Technological benefits and potential of incorporation of probiotic bacteria and inulin in soft cheese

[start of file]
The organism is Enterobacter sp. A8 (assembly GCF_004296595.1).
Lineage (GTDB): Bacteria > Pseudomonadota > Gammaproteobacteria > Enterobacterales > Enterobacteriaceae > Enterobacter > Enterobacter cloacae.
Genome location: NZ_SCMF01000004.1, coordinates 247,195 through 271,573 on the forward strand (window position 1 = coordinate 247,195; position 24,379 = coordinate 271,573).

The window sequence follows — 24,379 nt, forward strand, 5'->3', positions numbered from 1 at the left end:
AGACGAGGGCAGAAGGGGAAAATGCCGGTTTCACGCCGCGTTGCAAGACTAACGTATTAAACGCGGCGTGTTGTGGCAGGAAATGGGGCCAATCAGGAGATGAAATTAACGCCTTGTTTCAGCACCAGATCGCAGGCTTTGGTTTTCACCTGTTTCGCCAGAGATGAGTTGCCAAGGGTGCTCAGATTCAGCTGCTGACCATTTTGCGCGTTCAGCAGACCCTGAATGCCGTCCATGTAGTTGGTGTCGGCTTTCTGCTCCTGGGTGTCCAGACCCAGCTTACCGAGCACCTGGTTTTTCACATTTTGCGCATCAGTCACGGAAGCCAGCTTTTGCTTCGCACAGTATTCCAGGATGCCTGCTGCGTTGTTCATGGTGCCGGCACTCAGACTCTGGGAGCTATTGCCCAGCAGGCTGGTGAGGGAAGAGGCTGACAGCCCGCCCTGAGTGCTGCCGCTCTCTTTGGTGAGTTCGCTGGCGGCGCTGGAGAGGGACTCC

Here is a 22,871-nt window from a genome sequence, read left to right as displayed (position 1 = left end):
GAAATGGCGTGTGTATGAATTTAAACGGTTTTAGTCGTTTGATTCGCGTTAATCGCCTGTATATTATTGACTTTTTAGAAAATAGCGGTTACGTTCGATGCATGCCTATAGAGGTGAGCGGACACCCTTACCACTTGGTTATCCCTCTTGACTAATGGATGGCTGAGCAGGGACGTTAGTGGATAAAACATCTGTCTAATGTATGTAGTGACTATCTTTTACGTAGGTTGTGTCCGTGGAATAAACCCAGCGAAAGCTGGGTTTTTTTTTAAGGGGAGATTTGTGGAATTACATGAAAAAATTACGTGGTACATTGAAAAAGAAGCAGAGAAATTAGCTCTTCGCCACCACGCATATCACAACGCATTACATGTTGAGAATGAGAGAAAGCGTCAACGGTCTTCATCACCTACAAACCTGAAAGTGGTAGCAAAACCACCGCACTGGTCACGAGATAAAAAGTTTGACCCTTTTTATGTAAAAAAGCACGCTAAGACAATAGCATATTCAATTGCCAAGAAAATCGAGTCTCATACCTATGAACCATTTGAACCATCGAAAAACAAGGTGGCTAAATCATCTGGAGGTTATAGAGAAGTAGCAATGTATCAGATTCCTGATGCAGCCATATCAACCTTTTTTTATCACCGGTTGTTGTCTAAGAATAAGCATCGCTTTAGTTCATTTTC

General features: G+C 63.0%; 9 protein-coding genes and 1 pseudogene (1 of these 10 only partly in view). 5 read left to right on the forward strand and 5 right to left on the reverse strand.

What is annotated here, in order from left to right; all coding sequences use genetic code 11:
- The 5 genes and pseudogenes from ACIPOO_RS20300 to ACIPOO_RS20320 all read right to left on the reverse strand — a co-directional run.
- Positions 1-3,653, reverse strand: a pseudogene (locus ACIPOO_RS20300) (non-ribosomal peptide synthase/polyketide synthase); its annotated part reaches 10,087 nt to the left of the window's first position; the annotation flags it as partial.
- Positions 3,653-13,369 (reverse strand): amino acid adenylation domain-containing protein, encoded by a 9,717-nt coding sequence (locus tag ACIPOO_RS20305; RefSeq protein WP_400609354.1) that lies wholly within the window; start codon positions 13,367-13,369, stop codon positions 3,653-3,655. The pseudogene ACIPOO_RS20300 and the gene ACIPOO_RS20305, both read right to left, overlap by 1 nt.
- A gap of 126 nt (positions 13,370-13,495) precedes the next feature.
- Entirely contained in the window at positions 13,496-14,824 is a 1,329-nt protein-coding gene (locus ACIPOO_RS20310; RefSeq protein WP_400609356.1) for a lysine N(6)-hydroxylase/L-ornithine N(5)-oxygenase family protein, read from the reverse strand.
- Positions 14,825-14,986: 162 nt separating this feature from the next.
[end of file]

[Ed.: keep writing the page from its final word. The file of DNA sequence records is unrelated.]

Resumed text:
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There is an increasing consumer demand for dairy products which are safe and free from additives. Microbial starter strains, in combination with other factors, were studied for their contribution to the control of unwanted microbes, and maintaining the quality of soft cheese. The technological and functional characteristics of the starter culture strains Lactococcus lactis subsp. lactis and Lactococcus lactis subsp. cremoris, and probiotic bacterial strains Bifidobacterium animalis subsp. lactis BB12, Lactobacillus acidophilus LA-5 and Lactobacillus casei Shirota were investigated. The tests included the milk fermentation, resistance to salt and heat, bile and acid resistance, and growth at a range of temperatures. The probiotic strains differed in their resistance to salt, bile salts and acid. Inhibitory interactions between probiotic bacterial strains with each other and with starter culture strains were not detected. The probiotic bacteria and starter culture strains used have an ability to grow together on homofermentative and heterofermentative differential agar and fermentation of fructose in different levels. Non-starter cheese (NSC), cheese with starter strains (SCS), and cheese with starter and probiotic strains (PSC) were manufactured. The levels of mesophilic aerobic and lactic acid bacteria, moulds and yeasts, and Enterobacteriaceae were evaluated in all cheeses. Their contents of fat, total solids, salt and pH value were tested during 21 days of storage at 2-5°C. Starter culture strains contributed to maintaining the quality of all cheeses, through decreasing the viable count of some undesirable microbes. Cheeses differed in the intensity of the crumbliness attribute, and in preference and intensity of colour attribute. The colour of starter soft cheese, which was tested using a colorimeter, was closer to the colour of probiotic soft cheese than those cheeses which were manufactured without starter culture. The microbial status, storage conditions, rancidity, and the sensory characteristics of unripened soft cheese, which was manufactured with starter culture strains only, were determined during the storage for 50 days at 2-5°C, as well as during their shelf life for the product. Modified Atmosphere Packaging (MAP) contributed to slowing the growth of unwanted microbes, and decreased the values of TBA, TVB-N and TMA in soft cheese. Consequently, delaying the undesirable changes and maintaining the quality of the product and extending its shelf life, when compared with vacuum, brine, and air packaging methods, under the same storage conditions. Potential effects of inulin on the cheese quality and sensory characteristics of probiotic soft cheese were investigated. The cheeses differed in their loads of lactic acid bacteria, in addition to the total solids and water activity. The levels of probiotic bacterial strains were higher in probiotic soft cheese that manufactured with inulin than in cheese without inulin, with a potential in the formation synbiotic between the probiotic strains LA-5 and BB12 and inulin. Both cheeses were recorded to have high acceptance in the cheese attributes, in terms of appearance, aroma, colour texture and the overall acceptance. The presence of inulin increased the hardness of cheese under vacuum packaging, after storage for 14 days at 2-5°C.
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